• Malorie Nilson

HOLIDAY HEARTH STORIES: On the Fifth Day of Storymas, Parliament Gave to Me...



Happy Holiday and happy last day of Holiday Hearth Stories! As we bring this spooky story writing adventure to a close, we here at The Parliament House want to wish you all a happy end to a tumultuous year, and a wonderful beginning to 2021. We are so grateful for all of our readers, our authors, and for the many exciting adventures that we have embarked upon and that are in our future!


The routine is, I am sure, familiar to you by now, and it is time to announce our final giveaway winner for the holiday season! Congratulations to Chelsea Poff! You have won the art commission certificate!


Read on, dear reader, and Merry Christmas!





There was nothing unusual about Talulah’s skating route. She always took the same shortcut home through the paved walkway in the cemetery. However, today presented a variable: a steaming pile of dog crap in the middle of her path. She noticed it at the last second, swerved overdramatically, and went right to the ground. While her upper half benefitted from the soft, wet grass, her lower half greeted the pavement with tremendous force.


Talulah rolled over and sat up. She winced in pain. From her ankles to her kneecaps, there were bits of gravel embedded into her pale skin. Her mother yelled at her that morning for wearing shorts. But the TV weather girl, dressed like she was ready for a racy club, informed the locals that it would be a hot one for October.


Talulah tried to stand, but realized that she needed an additional moment to get her bearings. She scanned the cemetery. No activity. Thankfully no one witnessed her epic fall. Or so she thought. Someone could have recorded it without her knowledge. By dinnertime, she could be on YouTube or Facebook! It wasn’t her fault. An entitled person didn’t care enough to clean up their dog’s doo-doo, and they didn’t care enough about this sensitive environment—the land of the deceased—to keep it clean as multiple signs requested of its visitors.


Talulah’s eyes landed on the headstone in front of her. Even though she didn’t believe in ghosts, she got the immediate creeps. Maisie May, a supposed witch from the 1700s, was the town specter that haunted those that dared to say her name three times, those that dared to speak or think negatively about her, and those that vandalized her grave. The only reason Talulah knew all this was because her teachers, from middle school until her current standing as a high school sophomore, played up the legend for all it was worth during the week leading up to Halloween.

Talulah immediately noticed that the grass in front of the headstone was disturbed. She pushed the dirt and grass together in a feeble attempt to make it look better.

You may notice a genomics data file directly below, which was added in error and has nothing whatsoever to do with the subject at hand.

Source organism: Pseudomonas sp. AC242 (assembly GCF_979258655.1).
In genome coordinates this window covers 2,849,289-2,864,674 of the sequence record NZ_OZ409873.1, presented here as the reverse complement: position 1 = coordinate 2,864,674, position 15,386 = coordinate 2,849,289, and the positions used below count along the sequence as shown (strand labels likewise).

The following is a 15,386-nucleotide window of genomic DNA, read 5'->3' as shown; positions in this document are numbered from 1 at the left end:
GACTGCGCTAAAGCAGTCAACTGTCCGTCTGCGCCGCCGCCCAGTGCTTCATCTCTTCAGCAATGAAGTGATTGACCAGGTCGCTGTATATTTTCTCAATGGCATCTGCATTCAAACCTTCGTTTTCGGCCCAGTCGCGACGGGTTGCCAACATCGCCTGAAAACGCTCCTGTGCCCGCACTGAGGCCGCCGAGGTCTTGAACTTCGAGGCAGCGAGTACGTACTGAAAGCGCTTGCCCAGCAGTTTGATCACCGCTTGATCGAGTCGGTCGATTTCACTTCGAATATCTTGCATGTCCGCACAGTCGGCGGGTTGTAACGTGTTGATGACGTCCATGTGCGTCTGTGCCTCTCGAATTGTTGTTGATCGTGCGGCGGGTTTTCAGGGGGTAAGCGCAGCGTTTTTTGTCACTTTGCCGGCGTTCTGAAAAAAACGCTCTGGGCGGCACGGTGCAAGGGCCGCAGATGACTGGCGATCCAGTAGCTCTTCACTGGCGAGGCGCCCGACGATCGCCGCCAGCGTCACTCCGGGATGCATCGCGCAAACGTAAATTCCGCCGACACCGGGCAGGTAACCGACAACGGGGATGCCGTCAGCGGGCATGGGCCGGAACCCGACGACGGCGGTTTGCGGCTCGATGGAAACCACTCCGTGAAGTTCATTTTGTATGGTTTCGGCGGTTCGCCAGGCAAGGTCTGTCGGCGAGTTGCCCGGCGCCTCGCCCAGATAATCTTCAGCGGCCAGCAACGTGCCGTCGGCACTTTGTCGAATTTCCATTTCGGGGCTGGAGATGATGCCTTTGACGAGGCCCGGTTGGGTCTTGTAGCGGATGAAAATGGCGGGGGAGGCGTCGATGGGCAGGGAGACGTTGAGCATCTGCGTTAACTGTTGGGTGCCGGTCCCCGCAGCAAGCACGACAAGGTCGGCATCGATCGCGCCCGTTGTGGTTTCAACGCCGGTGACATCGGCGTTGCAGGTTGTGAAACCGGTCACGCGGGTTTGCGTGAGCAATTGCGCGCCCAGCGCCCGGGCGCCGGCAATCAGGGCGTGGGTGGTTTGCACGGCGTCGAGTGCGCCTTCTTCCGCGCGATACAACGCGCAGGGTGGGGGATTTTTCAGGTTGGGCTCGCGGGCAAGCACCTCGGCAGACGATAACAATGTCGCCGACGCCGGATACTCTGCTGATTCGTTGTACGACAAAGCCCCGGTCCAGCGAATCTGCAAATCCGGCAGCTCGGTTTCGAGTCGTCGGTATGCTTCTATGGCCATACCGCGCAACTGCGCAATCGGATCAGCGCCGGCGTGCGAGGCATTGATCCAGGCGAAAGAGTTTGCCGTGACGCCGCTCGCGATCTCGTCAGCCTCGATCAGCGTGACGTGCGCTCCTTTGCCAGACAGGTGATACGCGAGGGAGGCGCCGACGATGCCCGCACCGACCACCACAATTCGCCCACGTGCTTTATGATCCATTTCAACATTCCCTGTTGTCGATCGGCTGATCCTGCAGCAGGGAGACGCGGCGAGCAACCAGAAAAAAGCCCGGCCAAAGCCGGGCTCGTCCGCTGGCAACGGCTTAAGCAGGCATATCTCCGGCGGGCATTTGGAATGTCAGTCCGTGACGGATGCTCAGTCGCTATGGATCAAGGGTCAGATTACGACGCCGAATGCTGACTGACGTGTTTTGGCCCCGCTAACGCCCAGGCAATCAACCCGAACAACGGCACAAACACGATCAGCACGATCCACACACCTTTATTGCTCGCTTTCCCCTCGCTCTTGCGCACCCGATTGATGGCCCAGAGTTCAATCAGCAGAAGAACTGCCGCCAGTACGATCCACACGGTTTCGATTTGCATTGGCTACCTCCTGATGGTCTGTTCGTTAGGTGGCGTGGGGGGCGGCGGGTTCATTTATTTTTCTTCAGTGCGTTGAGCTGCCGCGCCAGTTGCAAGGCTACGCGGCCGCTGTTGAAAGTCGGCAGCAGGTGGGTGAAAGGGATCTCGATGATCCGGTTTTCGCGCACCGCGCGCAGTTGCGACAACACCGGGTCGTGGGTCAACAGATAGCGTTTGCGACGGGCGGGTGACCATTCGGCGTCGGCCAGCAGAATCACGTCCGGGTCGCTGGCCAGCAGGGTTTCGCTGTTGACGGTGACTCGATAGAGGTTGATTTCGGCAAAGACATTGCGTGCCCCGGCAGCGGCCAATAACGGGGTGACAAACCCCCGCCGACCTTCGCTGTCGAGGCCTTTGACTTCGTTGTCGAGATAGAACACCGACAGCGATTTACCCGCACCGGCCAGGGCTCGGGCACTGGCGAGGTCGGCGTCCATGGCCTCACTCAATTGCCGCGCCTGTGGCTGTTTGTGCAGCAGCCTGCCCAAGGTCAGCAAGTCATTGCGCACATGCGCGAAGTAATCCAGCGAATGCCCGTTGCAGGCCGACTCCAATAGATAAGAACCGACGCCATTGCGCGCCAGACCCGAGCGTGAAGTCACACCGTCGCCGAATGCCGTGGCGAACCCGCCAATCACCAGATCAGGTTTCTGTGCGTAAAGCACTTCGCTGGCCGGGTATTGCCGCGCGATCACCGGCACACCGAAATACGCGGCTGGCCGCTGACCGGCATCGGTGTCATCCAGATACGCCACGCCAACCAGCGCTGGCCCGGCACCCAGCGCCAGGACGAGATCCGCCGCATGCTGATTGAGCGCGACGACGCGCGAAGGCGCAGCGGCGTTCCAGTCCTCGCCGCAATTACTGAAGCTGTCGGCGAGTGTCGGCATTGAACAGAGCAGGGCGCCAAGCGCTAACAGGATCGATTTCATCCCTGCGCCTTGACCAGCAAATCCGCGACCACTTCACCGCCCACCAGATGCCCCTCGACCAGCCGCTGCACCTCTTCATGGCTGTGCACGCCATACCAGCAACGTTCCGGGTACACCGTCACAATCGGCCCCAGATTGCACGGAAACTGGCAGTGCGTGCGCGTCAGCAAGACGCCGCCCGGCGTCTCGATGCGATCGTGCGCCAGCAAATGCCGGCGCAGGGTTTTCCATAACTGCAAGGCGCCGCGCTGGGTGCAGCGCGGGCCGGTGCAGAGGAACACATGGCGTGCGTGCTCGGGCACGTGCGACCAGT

“Relax, Maisie May. It wasn’t on purpose.” Then, under her breath, she added, “Stupid witch.” Talulah laughed and quickly regretted it. She didn’t believe in the legend or that this deceased woman could harm people in the present. Regardless, she felt uneasy speaking to a dead being, and a legendary one at that, in this tone.


Talulah stood up, massaged her knees and shins, and then put her longboard at her feet. She put her left foot on the front of the board and pedaled with her right. She let her right foot join the left, and she rode, like she did Monday through Friday, down the serpentine path that ended at the one-hundred-yard mark and led, via a wooded area, to the backyard of her neighbors’ home.


Less than ten seconds down the hill, Talulah recognized one problem: she was going too fast. Her familiarity with the hill’s descent and its random turns allowed her to remain on the board. But something didn’t feel right, and she couldn’t quite put her finger on it. When she lowered her right foot off the board in an attempt to use it as a brake, it was forced back next to her left foot. Not good. She tried to hop off the board entirely, but her body, held in place by an invisible force, wouldn’t go anywhere.


Talulah screamed for help. She tried to pivot the board in the direction of a grassy area. If she were going to lose control, she would find a soft place to land. But she couldn’t alter the direction of the board either. Someone else was in charge, and she was at their mercy. What was happening?!


Right as it dawned on Talulah why this skating ride from hell was occurring, she was propelled forward, face first, into a Please Clean Up After Your Pet sign. As she lay there, spitting up blood, she formed the words, “I am sorry, Maisie May. I am so sorry.”



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